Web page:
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Killing Kony: Leadership Change and Civil War Termination

Journal of Conflict Resolution

Published online on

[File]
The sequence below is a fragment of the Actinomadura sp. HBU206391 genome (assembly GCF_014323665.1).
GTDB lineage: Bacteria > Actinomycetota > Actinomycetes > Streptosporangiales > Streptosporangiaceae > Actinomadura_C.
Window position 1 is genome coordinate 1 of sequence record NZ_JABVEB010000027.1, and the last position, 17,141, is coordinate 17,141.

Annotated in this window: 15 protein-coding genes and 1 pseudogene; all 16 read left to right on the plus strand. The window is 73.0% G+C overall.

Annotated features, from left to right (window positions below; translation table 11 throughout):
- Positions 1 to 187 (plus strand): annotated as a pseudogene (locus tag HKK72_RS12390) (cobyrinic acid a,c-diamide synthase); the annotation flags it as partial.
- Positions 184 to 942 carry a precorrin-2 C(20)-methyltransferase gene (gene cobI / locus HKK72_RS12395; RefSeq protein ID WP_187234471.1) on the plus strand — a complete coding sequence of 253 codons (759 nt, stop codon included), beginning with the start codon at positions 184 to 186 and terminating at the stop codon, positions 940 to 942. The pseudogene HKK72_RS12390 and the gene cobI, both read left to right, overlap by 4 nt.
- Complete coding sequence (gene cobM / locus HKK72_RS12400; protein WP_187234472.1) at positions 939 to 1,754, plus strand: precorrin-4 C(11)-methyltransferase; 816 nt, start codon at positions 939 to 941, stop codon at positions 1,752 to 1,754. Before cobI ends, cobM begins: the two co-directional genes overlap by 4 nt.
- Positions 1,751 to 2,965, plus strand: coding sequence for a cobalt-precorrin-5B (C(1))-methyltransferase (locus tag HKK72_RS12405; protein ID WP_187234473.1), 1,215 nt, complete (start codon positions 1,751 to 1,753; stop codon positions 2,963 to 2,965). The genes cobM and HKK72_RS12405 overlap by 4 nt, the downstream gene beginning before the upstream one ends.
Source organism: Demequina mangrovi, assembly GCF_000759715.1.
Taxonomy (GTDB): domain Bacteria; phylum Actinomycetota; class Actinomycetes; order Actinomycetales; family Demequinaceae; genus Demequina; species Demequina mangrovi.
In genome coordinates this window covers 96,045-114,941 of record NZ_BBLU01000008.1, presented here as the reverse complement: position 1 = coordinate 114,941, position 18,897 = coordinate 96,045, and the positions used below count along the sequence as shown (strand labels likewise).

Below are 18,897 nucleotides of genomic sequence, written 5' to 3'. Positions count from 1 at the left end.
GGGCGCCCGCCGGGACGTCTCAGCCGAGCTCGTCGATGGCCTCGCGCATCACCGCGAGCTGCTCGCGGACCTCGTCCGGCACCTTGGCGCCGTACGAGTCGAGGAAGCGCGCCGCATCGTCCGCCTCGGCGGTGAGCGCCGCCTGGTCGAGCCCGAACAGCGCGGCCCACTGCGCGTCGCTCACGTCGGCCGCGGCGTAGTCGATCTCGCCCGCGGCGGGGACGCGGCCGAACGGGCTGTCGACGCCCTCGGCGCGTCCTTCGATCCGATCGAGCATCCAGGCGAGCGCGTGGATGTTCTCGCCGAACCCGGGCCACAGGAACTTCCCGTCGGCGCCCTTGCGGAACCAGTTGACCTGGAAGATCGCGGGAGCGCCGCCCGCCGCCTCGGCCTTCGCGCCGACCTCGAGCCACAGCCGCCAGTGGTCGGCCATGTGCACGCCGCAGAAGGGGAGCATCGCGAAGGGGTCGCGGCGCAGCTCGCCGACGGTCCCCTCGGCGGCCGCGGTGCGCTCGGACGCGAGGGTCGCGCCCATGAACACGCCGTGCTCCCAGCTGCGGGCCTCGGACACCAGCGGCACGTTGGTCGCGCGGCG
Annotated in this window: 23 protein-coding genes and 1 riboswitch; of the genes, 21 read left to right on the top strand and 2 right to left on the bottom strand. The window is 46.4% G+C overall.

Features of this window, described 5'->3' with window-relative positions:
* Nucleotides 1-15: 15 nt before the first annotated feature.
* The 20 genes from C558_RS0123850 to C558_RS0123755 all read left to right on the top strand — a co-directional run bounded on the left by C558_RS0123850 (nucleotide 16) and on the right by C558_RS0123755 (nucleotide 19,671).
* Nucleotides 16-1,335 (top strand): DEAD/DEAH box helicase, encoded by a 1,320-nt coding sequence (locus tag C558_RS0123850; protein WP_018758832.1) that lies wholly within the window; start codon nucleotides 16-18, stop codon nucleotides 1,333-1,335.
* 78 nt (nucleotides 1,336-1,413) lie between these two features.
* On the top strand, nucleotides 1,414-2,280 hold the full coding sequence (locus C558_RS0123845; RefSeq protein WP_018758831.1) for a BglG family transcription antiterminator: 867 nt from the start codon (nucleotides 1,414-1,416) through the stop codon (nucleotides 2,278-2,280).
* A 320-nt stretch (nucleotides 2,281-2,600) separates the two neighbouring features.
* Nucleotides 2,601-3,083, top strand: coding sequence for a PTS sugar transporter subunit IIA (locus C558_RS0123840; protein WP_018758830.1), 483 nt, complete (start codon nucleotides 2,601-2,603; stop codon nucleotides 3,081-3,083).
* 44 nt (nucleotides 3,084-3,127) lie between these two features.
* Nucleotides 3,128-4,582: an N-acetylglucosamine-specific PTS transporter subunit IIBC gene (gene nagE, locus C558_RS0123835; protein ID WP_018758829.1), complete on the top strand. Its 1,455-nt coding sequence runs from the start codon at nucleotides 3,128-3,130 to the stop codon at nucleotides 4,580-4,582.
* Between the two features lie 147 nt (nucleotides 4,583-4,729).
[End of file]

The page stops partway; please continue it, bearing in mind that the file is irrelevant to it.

Is there a relationship between leadership change and the probability of conflict termination in civil war? This article uses an original data set on the leaders of rebel groups combined with existing data on state leaders to determine whether leadership change in states or rebel groups affects the probability that a civil war will end. Three results emerge: (1) when the leader of a rebel group is captured or killed, wars are 398 percent more likely to end, (2) conflicts are less likely to end while rebel groups are being led by their founder, and (3) the leader of a state that presided over the beginning of the conflict is significantly more likely to bring the conflict to an end than a replacement leader. The results are robust to the use of matching techniques and other tests of endogeneity.